Greenpeace changed my own definition of what was possible. I first stumbled upon their story in 1982, when I read a book, Bob Hunter's Warriors of the Rainbow, while snowbound one winter alone in a cabin in New Hampshire without electricity or running water. I was enchanted. I'd been a protestor against nuclear weapons, but here was a set of activists, who took a complex issue, be it whaling or nuclear weapons testing, and drew a black and white cartoon: Here's one group of human beings about to harpoon a whale. Here's another group that is willing to risk their lives to drive a tiny rubber boat into harms way to stop them. Here's Richard Nixon -- he wants to detonate a nuclear weapon over a fault line in Canada's back yard. Here's a group of people willing to sail a rusty fishing boat into the blast zone to stop it. What those actions did was set off a conversation -- in the international media, but more importantly in every member of the audience's head. You had to answer the question: Which side are you on? And by answering that question, you were transformed from an ignorant bystander to a witness, to someone with an opinion. And no matter how quietly it might sleep, a moral obligation. Because once you make the mental calculation that something is wrong, the next question is what are you going to do about it?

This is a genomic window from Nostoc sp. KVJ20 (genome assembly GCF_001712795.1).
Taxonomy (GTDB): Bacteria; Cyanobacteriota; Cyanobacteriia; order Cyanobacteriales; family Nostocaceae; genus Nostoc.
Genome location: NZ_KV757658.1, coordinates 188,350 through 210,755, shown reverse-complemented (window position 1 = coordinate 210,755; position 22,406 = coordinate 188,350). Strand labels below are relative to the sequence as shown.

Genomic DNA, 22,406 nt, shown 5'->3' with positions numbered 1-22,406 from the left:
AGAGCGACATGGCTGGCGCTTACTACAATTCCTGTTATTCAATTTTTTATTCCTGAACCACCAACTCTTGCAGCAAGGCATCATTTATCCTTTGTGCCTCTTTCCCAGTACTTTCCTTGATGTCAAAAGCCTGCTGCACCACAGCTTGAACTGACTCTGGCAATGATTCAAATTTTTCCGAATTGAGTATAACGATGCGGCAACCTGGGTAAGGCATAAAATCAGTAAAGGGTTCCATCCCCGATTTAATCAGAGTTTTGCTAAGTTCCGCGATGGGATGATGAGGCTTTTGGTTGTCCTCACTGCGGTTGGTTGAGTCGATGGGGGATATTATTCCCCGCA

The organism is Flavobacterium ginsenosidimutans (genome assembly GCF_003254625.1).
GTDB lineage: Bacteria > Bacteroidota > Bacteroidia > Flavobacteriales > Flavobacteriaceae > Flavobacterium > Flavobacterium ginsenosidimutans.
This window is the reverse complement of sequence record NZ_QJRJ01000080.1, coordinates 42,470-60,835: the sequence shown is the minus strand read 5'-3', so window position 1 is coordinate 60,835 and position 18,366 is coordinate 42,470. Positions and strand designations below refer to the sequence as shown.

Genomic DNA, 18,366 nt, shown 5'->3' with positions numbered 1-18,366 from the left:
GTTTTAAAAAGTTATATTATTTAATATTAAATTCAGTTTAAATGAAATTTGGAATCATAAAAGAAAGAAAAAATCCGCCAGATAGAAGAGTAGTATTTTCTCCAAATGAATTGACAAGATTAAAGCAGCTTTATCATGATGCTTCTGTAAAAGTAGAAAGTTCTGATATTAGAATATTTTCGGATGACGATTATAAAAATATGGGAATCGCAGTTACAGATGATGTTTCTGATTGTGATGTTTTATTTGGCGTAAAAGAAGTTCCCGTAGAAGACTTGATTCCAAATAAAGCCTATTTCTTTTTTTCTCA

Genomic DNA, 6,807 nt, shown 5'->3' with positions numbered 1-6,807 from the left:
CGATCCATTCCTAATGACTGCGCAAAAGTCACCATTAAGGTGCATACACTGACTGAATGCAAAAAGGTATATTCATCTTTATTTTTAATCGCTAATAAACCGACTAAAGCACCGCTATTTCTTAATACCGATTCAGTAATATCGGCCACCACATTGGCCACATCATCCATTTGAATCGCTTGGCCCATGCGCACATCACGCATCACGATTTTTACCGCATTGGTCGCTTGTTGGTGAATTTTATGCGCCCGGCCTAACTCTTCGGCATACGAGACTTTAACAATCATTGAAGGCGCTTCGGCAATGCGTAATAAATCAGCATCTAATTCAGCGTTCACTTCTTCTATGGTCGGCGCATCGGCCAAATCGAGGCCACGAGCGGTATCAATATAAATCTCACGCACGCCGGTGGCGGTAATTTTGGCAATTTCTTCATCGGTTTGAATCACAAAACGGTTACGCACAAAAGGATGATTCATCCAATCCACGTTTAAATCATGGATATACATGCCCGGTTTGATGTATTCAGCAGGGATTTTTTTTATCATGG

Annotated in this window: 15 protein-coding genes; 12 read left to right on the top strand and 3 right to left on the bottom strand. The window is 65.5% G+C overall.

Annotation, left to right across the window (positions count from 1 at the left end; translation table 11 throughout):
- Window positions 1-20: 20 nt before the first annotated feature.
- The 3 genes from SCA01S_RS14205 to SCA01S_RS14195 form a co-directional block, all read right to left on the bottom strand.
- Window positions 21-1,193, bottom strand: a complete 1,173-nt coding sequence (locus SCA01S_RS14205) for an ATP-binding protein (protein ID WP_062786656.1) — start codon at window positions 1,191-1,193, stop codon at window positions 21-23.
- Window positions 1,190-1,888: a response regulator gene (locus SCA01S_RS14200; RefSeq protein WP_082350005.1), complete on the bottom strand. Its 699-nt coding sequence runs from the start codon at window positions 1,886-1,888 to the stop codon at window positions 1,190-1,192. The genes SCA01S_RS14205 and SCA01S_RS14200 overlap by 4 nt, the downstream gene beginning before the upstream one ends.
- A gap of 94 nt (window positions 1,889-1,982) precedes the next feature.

That question slumbered in my subconscious long after I closed Bob's book, left the cabin, and moved to Boston. But I eventually discovered an old friend who was working for " a group called Greenpeace" and who invited me to come by the office and become a door-to-door canvasser. I turned down that offer more than once, but when I at last walked into the Greenpeace office, in an old warehouse on Russia Wharf, I never looked back. Here are a few highlights of my adventure.